A former informal trader himself, Mwendwa realised fairly early on that despite being powerhouses of the economy, informal traders are at the base of the pyramid. “Nobody builds businesses thinking about you. Banks don’t think about you, marketing companies don’t think about you. The lack of formal services for this sector results in a lack of data on the sector and the subgroups within it. This, in turn, results in financial service providers being unable to access this thriving economy effectively. Additionally, governments are unable to derive taxes from the sector which can hamper their ability to provide adequate resources for their citizens as well as deliver programmes designed to overcome poverty and inequality.
“Recently, the Kenya Revenue Authority missed its collection target by Sh91.2 billion, but this could have been reduced had it had better access to the informal economy. I saw that if I could consolidate enough people like myself on one platform, I could solve these problems,” said Mwenda.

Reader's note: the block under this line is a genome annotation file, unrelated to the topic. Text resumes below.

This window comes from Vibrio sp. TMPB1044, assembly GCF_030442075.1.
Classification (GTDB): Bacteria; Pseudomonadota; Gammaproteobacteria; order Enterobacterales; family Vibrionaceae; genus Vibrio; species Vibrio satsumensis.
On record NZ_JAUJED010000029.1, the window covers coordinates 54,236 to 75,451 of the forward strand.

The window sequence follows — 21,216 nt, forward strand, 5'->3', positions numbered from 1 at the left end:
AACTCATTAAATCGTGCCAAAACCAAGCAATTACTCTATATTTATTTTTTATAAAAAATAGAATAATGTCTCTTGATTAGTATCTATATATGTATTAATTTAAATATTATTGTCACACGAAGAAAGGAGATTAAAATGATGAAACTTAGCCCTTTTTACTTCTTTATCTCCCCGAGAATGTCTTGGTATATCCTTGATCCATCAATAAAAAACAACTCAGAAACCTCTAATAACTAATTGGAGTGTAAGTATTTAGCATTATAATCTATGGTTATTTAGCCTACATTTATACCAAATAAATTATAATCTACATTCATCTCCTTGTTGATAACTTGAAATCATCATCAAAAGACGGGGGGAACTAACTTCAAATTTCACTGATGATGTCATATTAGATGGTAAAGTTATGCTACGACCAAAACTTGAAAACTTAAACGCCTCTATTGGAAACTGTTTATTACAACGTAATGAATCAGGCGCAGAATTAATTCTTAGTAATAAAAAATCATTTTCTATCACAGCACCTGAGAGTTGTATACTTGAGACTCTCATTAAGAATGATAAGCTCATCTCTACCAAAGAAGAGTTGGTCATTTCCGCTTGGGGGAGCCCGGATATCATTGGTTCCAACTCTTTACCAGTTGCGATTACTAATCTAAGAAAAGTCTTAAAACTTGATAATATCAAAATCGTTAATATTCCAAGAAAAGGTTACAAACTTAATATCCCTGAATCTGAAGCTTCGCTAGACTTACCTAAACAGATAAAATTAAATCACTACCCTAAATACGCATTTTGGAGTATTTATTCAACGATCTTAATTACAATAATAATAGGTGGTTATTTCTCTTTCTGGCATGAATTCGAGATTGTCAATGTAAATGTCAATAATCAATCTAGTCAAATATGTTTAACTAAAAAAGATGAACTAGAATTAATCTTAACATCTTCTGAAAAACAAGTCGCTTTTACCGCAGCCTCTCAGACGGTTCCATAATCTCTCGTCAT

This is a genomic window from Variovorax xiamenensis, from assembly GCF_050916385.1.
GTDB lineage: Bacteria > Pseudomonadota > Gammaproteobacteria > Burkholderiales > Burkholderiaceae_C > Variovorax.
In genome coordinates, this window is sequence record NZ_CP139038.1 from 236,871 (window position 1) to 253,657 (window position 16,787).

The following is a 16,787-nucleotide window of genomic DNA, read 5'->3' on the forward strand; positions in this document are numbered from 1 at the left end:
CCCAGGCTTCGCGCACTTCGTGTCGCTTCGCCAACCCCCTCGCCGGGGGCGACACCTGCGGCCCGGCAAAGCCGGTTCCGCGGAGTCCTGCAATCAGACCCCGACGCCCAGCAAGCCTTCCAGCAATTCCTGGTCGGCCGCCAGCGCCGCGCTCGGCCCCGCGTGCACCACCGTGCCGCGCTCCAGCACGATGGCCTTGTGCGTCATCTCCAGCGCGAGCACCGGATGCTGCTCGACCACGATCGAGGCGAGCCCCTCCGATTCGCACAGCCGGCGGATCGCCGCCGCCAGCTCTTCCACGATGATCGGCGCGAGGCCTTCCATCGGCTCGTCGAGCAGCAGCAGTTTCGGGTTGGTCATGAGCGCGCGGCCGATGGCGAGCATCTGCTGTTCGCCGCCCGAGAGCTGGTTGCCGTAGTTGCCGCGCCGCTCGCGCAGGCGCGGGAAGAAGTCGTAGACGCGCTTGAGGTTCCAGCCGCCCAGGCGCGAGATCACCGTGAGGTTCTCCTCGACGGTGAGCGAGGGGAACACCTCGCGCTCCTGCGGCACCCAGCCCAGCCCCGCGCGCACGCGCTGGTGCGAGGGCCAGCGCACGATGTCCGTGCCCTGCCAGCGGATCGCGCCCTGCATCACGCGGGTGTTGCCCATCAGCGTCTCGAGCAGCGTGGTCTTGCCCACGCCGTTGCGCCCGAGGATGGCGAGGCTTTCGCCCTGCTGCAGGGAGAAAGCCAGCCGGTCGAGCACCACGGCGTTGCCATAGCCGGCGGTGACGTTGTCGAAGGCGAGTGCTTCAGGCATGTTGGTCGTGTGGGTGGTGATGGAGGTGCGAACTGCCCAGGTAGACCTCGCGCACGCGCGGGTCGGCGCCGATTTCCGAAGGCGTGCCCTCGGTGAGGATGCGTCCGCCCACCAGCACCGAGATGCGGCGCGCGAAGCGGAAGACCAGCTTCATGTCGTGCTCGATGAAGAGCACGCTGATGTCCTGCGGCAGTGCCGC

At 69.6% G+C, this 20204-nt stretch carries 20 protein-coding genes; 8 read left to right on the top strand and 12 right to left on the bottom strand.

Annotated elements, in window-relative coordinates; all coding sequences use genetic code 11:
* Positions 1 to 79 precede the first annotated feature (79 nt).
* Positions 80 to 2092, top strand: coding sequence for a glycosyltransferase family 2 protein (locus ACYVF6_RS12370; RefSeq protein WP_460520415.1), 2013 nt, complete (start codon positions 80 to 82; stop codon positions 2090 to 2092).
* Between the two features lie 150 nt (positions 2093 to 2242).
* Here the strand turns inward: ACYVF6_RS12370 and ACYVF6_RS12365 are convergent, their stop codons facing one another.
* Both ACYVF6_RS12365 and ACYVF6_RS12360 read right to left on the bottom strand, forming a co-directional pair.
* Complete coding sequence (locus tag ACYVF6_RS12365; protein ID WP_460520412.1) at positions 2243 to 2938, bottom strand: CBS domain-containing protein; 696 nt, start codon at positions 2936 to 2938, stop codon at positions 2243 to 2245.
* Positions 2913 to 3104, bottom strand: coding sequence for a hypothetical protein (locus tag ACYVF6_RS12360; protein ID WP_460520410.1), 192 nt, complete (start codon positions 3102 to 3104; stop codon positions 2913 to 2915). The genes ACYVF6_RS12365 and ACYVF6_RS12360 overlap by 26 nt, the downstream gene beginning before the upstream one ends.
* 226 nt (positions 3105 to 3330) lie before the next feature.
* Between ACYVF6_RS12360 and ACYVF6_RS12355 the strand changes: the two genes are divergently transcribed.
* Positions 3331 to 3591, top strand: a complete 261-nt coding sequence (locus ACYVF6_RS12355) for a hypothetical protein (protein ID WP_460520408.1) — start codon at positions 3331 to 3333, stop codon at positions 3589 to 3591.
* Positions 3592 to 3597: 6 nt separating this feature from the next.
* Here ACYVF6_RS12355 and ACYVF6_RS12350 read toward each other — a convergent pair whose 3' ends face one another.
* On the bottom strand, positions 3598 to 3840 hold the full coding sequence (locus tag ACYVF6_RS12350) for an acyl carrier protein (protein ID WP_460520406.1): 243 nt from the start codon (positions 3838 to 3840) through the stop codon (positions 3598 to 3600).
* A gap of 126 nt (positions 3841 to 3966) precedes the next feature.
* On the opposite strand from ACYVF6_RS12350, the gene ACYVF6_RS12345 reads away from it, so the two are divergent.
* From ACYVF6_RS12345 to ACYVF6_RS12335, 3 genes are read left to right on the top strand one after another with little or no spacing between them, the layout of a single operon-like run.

Asilimia formalises payments and revenue collection for small businesses, helping them climb the ladder of financial inclusion. It does so by giving them access to a business mobile money solution and enabling them to save as they transact, which in turn gives them formal proof of revenue and the ability to make repayments. By building the profiles of its users, Asilimia is able to identify groups which desperately need financial services and at the same time offer low risk, high return prospects for financial service providers. This helps MSMES to work with financial service providers and build wealth over time.
The startup was part of the top ten startups from around Africa that will showcase their solutions at the Startupbootcamp (SBC) AfriTech 2019 Demo Day on Thursday, 7 November 2019.
Other startups include:
Cinnamon Clubs (Uganda) which is helping savings and investment clubs to automate the bookkeeping of the transactions from members to and from the club.
Curacel Systems (Nigeria)-a first health claims switch in Nigeria. Powered by an AI fraud detection solution that increases the efficiency of processing claims, it digitalises claims at hospitals and sends them directly to the health insurer. Curacel saves companies up to 15% of erroneous and fraudulent claims.